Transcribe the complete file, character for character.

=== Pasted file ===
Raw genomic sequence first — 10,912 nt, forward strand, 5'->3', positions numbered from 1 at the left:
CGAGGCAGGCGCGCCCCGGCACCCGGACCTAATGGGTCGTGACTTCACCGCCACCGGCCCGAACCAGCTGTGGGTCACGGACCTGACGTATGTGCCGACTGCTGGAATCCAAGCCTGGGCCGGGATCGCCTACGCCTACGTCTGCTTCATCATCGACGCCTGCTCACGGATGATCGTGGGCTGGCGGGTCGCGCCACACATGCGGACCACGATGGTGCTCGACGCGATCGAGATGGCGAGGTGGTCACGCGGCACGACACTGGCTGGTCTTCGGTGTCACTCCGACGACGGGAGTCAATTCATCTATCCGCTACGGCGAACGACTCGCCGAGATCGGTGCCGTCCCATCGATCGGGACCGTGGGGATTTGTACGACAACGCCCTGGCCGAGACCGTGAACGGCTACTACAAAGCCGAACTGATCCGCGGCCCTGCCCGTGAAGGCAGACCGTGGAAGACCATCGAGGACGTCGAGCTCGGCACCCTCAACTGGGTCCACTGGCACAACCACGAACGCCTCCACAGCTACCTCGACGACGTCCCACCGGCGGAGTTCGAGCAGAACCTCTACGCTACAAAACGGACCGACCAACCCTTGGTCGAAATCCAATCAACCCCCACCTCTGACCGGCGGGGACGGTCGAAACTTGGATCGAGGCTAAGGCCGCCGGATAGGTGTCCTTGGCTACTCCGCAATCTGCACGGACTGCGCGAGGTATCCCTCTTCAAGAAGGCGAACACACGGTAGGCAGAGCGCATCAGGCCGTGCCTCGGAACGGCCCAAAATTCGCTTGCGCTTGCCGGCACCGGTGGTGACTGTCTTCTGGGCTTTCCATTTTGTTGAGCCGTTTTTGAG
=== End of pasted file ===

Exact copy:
Raw genomic sequence first — 10,912 nt, forward strand, 5'->3', positions numbered from 1 at the left:
CGAGGCAGGCGCGCCCCGGCACCCGGACCTAATGGGTCGTGACTTCACCGCCACCGGCCCGAACCAGCTGTGGGTCACGGACCTGACGTATGTGCCGACTGCTGGAATCCAAGCCTGGGCCGGGATCGCCTACGCCTACGTCTGCTTCATCATCGACGCCTGCTCACGGATGATCGTGGGCTGGCGGGTCGCGCCACACATGCGGACCACGATGGTGCTCGACGCGATCGAGATGGCGAGGTGGTCACGCGGCACGACACTGGCTGGTCTTCGGTGTCACTCCGACGACGGGAGTCAATTCATCTATCCGCTACGGCGAACGACTCGCCGAGATCGGTGCCGTCCCATCGATCGGGACCGTGGGGATTTGTACGACAACGCCCTGGCCGAGACCGTGAACGGCTACTACAAAGCCGAACTGATCCGCGGCCCTGCCCGTGAAGGCAGACCGTGGAAGACCATCGAGGACGTCGAGCTCGGCACCCTCAACTGGGTCCACTGGCACAACCACGAACGCCTCCACAGCTACCTCGACGACGTCCCACCGGCGGAGTTCGAGCAGAACCTCTACGCTACAAAACGGACCGACCAACCCTTGGTCGAAATCCAATCAACCCCCACCTCTGACCGGCGGGGACGGTCGAAACTTGGATCGAGGCTAAGGCCGCCGGATAGGTGTCCTTGGCTACTCCGCAATCTGCACGGACTGCGCGAGGTATCCCTCTTCAAGAAGGCGAACACACGGTAGGCAGAGCGCATCAGGCCGTGCCTCGGAACGGCCCAAAATTCGCTTGCGCTTGCCGGCACCGGTGGTGACTGTCTTCTGGGCTTTCCATTTTGTTGAGCCGTTTTTGAG